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Images Dated 2009

Choose from 688 pictures in our Images Dated 2009 collection for your Wall Art or Photo Gift. All professionally made for Quick Shipping.


Upton Park, West Ham 26448_011 Featured 2009 Print

Upton Park, West Ham 26448_011

UPTON PARK, London. Aerial view of Boleyn Ground, the home of West Ham United FC since 1904. Photographed in 2009

© Historic England Archive

Aerial, Football, Leisure, Recreation, Sport

Lord Frederic Leightons studio BL13090_A Featured 2009 Print

Lord Frederic Leightons studio BL13090_A

LEIGHTON HOUSE, 12 Holland Park Road, London. Home of the artist Lord Frederic Leighton (1830 - 1896). Interior view. The studio of Lord Frederic Leighton displaying recently completed works including Flaming June and The Maid with the Golden Hair'. Leighton was loosely associated with the Pre-Raphaelite movement. Photographed by Bedford Lemere in 1895

© Historic England

Chiswick House, Red Velvet Room ceiling J970259 Featured 2009 Print

Chiswick House, Red Velvet Room ceiling J970259

CHISWICK HOUSE, London. Interior. View of the ceiling in the Red Velvet Room.
The ceiling is inset with painted panels attributed to William Kent and has usually been interpreted as an allegory of the Arts. The panels around the edge, for example, incorporate musical instruments, portrait roundels of gods and goddesses (Jupiter, Venus, Saturn, Mars, Diana and Apollo) and their appropriate Zodiac signs. In the central panel the messenger god Mercury hovers above a stone arch, below which is a group of figures with further emblems of the visual arts: Architecture is represented by a bare-chested woman with a set square and a cherub with a plan of a Roman temple, Sculpture by a fallen bust of Inigo Jones, and Painting by a woman unveiling a self-portrait of Kent.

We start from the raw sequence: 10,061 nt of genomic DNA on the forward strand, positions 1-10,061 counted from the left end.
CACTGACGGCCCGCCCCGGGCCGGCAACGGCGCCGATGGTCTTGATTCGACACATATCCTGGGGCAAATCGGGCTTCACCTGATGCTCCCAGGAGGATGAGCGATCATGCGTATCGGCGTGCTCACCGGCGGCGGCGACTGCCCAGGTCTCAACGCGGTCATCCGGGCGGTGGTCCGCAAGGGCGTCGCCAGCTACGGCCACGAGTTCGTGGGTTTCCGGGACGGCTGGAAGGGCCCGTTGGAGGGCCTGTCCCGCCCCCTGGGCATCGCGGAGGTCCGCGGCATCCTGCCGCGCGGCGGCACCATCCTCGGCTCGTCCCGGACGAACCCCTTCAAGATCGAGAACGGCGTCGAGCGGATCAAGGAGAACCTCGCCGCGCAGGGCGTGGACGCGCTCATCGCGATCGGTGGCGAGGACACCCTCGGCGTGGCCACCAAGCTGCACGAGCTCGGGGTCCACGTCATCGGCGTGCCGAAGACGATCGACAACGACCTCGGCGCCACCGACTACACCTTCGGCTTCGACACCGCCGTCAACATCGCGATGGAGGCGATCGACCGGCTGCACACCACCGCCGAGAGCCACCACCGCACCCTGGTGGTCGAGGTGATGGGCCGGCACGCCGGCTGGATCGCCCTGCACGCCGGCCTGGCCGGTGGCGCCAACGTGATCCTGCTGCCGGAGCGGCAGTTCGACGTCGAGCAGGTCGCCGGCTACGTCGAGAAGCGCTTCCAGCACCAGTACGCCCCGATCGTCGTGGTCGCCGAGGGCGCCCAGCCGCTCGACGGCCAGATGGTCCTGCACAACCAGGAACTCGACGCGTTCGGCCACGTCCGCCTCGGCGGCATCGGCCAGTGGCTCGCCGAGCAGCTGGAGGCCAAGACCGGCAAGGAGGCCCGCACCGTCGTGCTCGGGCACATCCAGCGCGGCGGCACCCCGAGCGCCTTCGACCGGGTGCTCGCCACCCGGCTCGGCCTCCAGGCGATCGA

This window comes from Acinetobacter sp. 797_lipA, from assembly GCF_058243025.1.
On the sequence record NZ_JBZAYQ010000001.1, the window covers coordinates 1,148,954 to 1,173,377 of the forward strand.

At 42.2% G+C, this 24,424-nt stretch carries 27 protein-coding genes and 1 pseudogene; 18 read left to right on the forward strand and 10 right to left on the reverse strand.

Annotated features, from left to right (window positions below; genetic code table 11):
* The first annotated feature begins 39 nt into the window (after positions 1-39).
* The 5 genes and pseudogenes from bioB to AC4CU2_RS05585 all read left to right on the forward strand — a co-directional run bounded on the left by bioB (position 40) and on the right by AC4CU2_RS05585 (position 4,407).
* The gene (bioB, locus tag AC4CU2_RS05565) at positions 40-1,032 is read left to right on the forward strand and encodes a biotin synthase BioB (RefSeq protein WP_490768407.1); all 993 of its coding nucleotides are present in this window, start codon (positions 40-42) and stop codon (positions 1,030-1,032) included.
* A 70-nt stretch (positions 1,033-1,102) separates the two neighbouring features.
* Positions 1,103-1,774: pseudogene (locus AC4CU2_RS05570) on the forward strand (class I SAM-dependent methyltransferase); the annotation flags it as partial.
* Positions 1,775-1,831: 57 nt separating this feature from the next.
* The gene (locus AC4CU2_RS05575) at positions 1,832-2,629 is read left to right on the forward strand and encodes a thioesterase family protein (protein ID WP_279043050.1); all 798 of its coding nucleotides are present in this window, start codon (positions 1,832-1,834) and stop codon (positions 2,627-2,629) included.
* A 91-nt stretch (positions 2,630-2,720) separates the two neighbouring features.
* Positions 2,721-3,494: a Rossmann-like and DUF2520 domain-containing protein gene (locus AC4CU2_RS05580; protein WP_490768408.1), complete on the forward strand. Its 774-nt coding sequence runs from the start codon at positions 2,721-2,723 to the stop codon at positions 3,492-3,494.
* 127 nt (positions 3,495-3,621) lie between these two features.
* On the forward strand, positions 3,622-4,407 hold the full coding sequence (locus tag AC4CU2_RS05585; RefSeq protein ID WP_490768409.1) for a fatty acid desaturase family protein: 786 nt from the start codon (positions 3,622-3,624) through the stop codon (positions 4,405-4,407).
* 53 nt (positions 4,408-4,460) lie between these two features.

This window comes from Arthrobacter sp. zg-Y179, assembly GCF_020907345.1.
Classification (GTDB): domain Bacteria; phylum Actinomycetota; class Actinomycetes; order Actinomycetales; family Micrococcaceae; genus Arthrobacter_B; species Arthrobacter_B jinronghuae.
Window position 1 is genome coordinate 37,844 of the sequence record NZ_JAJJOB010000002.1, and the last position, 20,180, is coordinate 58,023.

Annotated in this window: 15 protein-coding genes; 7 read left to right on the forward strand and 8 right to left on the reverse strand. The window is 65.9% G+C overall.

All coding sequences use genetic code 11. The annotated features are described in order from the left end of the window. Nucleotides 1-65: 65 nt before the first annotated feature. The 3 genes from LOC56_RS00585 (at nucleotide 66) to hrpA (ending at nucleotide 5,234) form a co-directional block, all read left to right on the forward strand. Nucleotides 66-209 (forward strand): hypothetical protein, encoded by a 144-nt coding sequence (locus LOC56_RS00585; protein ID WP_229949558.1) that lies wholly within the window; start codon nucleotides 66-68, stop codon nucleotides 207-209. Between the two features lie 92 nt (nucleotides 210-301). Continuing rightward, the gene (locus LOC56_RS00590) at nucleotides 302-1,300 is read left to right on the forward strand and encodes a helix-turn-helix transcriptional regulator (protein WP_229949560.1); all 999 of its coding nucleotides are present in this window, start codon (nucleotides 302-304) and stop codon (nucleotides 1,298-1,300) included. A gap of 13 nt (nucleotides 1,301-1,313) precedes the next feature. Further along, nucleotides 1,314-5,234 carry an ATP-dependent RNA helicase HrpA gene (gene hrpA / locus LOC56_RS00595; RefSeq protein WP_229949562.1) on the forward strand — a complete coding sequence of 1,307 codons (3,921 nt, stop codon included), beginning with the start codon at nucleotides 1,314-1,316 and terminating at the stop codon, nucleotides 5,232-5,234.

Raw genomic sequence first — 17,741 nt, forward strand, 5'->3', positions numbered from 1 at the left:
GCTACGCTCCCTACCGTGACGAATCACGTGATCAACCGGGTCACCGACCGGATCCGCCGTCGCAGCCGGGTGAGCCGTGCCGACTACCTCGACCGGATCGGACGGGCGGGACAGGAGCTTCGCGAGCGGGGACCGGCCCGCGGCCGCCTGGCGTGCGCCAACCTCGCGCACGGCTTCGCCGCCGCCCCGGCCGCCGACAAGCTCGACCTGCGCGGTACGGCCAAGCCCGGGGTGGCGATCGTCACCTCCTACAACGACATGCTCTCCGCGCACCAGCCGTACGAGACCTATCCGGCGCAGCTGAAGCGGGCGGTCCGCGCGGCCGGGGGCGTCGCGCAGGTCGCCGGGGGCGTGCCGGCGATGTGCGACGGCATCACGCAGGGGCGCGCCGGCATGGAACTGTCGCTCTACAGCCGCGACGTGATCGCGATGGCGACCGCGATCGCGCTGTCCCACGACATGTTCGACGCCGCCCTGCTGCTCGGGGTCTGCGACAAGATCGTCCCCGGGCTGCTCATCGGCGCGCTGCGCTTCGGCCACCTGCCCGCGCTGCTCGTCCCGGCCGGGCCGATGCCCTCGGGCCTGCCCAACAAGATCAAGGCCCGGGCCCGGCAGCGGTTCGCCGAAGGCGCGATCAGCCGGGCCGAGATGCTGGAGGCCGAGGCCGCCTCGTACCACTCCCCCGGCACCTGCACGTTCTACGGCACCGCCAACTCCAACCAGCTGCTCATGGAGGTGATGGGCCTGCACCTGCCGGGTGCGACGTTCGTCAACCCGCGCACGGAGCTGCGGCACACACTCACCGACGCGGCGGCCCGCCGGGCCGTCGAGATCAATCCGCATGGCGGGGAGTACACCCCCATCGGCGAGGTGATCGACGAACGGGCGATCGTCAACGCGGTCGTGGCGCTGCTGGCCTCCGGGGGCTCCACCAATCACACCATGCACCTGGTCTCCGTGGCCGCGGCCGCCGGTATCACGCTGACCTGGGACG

The radical alternative interpretation of this symbolism is that it alludes to the ritual of the Royal Arch masonic lodge. Red is the Royal Arch colour, so the red velvet on the walls is symbolic, as is the red drape which is being removed to reveal Kent's portrait in the ceiling. The traditional implements of the architect and sculptor, depicted in the ceiling, are likewise masonic emblems, while the combination of an arch below a rainbow which occurs in the ceiling painting was apparently a common subject of early Royal Arch lodge banners. The suggestion, therefore, is that this room could have been designed by Burlington and Kent - both of whom were certainly freemasons - to function as a masonic meeting place

© Jeremy Young